# Differences in bull put spread option strategy

I am supposed to construct a profit and loss diagram for a bullish spread strategy: −1put($$X_{1}$$) + 1put($$X_{2}$$) and compare it to the profit and loss diagram for the strategy: −10put ($$X_{1}$$)+ 10put ($$X_{2}$$).

So I have made the strategy for the first one which looks similiar like this: But I do not know undesrtand what will be the difference when I made the strategy for −10put ($$X_{1}$$)+ 10put ($$X_{2}$$).

Would it be higher and wider or is there something else?

• What is the difference in the premiums (prices) of the two options please? I assume both options have the same maturity, and the strikes are 45 and 40? – Magic is in the chain Dec 22 '19 at 13:42
• @Magicisinthechain I do not know, my task was written like this: Construct a profit and loss diagram for a bullish spread strategy: - 1put (X1) + 1put (X2). Compare it to the profit and loss diagram for the strategy: −10put (X1) +10put (X2). So I just made it for my own numbers. – Daniel Dec 22 '19 at 13:57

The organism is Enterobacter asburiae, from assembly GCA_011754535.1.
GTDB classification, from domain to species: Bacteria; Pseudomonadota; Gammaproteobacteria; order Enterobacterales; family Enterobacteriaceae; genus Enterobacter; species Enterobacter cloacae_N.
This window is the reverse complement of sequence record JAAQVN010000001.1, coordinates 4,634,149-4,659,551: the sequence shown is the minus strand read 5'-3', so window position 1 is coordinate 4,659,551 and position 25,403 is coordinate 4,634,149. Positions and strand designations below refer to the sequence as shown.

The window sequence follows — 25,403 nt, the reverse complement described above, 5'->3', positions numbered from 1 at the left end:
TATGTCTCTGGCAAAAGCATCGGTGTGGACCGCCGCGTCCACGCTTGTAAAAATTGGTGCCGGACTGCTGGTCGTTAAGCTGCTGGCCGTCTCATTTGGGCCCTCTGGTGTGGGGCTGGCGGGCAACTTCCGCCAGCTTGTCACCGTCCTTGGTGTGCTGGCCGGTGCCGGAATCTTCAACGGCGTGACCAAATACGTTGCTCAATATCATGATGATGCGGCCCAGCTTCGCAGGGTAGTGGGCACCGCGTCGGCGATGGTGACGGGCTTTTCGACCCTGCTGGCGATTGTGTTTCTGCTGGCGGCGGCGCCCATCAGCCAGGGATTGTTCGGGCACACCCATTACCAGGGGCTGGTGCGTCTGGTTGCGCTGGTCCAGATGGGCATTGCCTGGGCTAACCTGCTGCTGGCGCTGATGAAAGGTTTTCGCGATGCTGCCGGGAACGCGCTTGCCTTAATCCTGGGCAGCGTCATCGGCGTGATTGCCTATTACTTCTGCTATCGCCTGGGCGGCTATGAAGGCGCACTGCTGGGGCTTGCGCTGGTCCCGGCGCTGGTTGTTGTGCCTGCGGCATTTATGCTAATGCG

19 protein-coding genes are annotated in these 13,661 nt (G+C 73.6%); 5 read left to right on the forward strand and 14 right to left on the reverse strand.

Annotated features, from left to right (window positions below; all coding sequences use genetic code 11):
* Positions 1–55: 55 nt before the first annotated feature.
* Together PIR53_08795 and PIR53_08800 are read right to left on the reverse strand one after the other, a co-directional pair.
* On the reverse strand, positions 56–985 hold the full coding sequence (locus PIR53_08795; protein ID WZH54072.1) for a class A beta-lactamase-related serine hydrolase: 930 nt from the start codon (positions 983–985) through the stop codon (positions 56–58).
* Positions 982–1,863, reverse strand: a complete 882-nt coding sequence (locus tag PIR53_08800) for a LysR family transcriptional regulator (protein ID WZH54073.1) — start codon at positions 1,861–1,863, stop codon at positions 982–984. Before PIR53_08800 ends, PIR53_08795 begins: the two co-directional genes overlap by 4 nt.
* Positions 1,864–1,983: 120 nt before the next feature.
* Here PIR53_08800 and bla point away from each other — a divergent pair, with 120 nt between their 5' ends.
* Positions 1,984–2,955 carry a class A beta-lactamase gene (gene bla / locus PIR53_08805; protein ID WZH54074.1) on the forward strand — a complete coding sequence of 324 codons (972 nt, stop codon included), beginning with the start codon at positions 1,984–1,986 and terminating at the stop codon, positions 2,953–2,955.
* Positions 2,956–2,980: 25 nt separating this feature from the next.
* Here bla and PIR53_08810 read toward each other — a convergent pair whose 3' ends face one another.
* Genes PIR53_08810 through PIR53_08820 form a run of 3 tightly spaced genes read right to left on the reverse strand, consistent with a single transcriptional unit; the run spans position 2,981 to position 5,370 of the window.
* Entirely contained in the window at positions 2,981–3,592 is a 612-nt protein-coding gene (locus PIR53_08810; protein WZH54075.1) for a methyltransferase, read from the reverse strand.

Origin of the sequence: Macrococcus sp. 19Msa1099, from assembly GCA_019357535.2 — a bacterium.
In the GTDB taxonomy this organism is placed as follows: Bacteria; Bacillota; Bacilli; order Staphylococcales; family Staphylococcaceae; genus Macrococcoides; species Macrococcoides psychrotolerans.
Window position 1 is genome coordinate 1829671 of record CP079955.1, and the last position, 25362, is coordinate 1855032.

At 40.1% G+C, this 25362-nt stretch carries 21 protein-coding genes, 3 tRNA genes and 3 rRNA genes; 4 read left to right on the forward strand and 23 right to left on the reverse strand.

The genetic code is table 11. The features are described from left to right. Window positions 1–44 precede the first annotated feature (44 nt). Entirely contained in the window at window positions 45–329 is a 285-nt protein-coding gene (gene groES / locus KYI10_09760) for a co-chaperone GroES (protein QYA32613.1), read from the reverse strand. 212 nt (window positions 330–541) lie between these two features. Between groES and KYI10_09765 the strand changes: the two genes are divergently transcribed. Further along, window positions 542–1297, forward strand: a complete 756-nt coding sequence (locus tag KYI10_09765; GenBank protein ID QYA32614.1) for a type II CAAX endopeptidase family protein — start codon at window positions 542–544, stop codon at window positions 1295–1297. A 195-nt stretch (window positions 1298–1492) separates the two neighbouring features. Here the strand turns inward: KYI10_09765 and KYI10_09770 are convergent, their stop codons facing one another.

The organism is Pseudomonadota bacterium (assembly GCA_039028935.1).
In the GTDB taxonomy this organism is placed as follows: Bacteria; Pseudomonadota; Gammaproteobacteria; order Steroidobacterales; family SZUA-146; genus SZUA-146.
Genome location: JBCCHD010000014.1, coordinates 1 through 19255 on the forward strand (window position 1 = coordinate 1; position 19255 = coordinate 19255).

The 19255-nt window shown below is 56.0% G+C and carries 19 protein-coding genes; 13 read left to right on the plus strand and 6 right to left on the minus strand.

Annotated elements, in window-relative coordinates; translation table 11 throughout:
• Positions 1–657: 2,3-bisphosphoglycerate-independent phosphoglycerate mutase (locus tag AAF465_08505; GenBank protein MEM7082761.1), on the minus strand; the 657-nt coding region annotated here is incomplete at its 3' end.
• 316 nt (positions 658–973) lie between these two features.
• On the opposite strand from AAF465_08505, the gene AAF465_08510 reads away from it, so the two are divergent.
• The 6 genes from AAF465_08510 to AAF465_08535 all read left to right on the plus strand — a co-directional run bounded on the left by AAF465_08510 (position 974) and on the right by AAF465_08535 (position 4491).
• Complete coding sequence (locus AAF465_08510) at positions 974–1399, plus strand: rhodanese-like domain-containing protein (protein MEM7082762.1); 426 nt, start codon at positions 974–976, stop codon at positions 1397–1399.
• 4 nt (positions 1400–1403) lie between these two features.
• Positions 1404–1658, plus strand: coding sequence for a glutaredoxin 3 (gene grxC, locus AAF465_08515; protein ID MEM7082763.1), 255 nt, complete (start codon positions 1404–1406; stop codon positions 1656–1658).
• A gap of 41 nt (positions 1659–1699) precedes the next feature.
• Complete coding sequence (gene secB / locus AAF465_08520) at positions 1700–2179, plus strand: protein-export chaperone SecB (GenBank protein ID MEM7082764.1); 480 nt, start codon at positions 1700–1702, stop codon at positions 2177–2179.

• ok thanks, i tried to answer with hypothetical data – Magic is in the chain Dec 22 '19 at 14:22

## 1 Answer

Assume the put option with strike 45 is worth 8 and the put option with 40 is trading at 5. For the bull spread, you sell the 45 strike option and buy the 40 strike option. So your payoff and profit will look as follows (profit=payoff+net premium): Instead if you sell 10 options of strike 45 and buy 10 options of the other strike, profit graph will just scale by 10: So you collect the premium difference 10 times and hence your profit in the upper region (stock price above 45) shifts by 10 times, and in the lower region you pay 10 times the difference between the two strikes less premium , i.e., 10 *(5-3); and in the region between the two strikes, the P&L becomes steeper to reflect the leverage.

• Oh, okay, so it will work in this way. Thank you so much – Daniel Dec 22 '19 at 14:26